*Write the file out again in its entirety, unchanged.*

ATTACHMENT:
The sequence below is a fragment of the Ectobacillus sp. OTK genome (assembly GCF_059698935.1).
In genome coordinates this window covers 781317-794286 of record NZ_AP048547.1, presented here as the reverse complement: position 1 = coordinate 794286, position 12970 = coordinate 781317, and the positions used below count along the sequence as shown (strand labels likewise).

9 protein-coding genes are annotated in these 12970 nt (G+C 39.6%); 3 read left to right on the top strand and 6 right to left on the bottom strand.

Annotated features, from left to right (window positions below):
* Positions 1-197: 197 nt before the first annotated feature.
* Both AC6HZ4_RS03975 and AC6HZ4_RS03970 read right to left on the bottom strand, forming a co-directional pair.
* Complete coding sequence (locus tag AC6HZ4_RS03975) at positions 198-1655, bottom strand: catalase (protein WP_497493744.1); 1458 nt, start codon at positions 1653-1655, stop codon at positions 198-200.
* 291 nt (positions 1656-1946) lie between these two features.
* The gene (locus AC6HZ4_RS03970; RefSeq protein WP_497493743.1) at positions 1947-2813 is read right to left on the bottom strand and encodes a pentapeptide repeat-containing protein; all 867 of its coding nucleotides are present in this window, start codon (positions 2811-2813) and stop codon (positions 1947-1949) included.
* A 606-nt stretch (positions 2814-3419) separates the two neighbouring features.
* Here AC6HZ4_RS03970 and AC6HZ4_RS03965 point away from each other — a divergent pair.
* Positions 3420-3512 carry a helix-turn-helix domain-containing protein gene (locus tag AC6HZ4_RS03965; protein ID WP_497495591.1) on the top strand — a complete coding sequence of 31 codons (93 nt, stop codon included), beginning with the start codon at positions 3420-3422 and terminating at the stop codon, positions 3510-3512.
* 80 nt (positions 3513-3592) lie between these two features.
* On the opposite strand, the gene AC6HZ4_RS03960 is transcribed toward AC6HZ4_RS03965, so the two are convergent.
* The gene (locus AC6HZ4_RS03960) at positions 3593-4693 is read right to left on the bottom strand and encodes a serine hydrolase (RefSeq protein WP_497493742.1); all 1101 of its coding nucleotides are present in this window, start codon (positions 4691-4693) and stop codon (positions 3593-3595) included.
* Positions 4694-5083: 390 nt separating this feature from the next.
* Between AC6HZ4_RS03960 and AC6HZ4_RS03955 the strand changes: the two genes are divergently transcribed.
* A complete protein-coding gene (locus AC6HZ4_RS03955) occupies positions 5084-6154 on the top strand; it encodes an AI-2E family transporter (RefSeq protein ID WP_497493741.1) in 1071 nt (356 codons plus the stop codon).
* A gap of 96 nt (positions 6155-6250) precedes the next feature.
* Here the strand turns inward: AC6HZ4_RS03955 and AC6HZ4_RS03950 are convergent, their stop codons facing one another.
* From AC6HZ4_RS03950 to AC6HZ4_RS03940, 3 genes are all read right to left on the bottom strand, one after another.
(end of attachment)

The sequence below is a fragment of the Ectobacillus sp. OTK genome (assembly GCF_059698935.1).
In genome coordinates this window covers 781317-794286 of record NZ_AP048547.1, presented here as the reverse complement: position 1 = coordinate 794286, position 12970 = coordinate 781317, and the positions used below count along the sequence as shown (strand labels likewise).

9 protein-coding genes are annotated in these 12970 nt (G+C 39.6%); 3 read left to right on the top strand and 6 right to left on the bottom strand.

Annotated features, from left to right (window positions below):
* Positions 1-197: 197 nt before the first annotated feature.
* Both AC6HZ4_RS03975 and AC6HZ4_RS03970 read right to left on the bottom strand, forming a co-directional pair.
* Complete coding sequence (locus tag AC6HZ4_RS03975) at positions 198-1655, bottom strand: catalase (protein WP_497493744.1); 1458 nt, start codon at positions 1653-1655, stop codon at positions 198-200.
* 291 nt (positions 1656-1946) lie between these two features.
* The gene (locus AC6HZ4_RS03970; RefSeq protein WP_497493743.1) at positions 1947-2813 is read right to left on the bottom strand and encodes a pentapeptide repeat-containing protein; all 867 of its coding nucleotides are present in this window, start codon (positions 2811-2813) and stop codon (positions 1947-1949) included.
* A 606-nt stretch (positions 2814-3419) separates the two neighbouring features.
* Here AC6HZ4_RS03970 and AC6HZ4_RS03965 point away from each other — a divergent pair.
* Positions 3420-3512 carry a helix-turn-helix domain-containing protein gene (locus tag AC6HZ4_RS03965; protein ID WP_497495591.1) on the top strand — a complete coding sequence of 31 codons (93 nt, stop codon included), beginning with the start codon at positions 3420-3422 and terminating at the stop codon, positions 3510-3512.
* 80 nt (positions 3513-3592) lie between these two features.
* On the opposite strand, the gene AC6HZ4_RS03960 is transcribed toward AC6HZ4_RS03965, so the two are convergent.
* The gene (locus AC6HZ4_RS03960) at positions 3593-4693 is read right to left on the bottom strand and encodes a serine hydrolase (RefSeq protein WP_497493742.1); all 1101 of its coding nucleotides are present in this window, start codon (positions 4691-4693) and stop codon (positions 3593-3595) included.
* Positions 4694-5083: 390 nt separating this feature from the next.
* Between AC6HZ4_RS03960 and AC6HZ4_RS03955 the strand changes: the two genes are divergently transcribed.
* A complete protein-coding gene (locus AC6HZ4_RS03955) occupies positions 5084-6154 on the top strand; it encodes an AI-2E family transporter (RefSeq protein ID WP_497493741.1) in 1071 nt (356 codons plus the stop codon).
* A gap of 96 nt (positions 6155-6250) precedes the next feature.
* Here the strand turns inward: AC6HZ4_RS03955 and AC6HZ4_RS03950 are convergent, their stop codons facing one another.
* From AC6HZ4_RS03950 to AC6HZ4_RS03940, 3 genes are all read right to left on the bottom strand, one after another.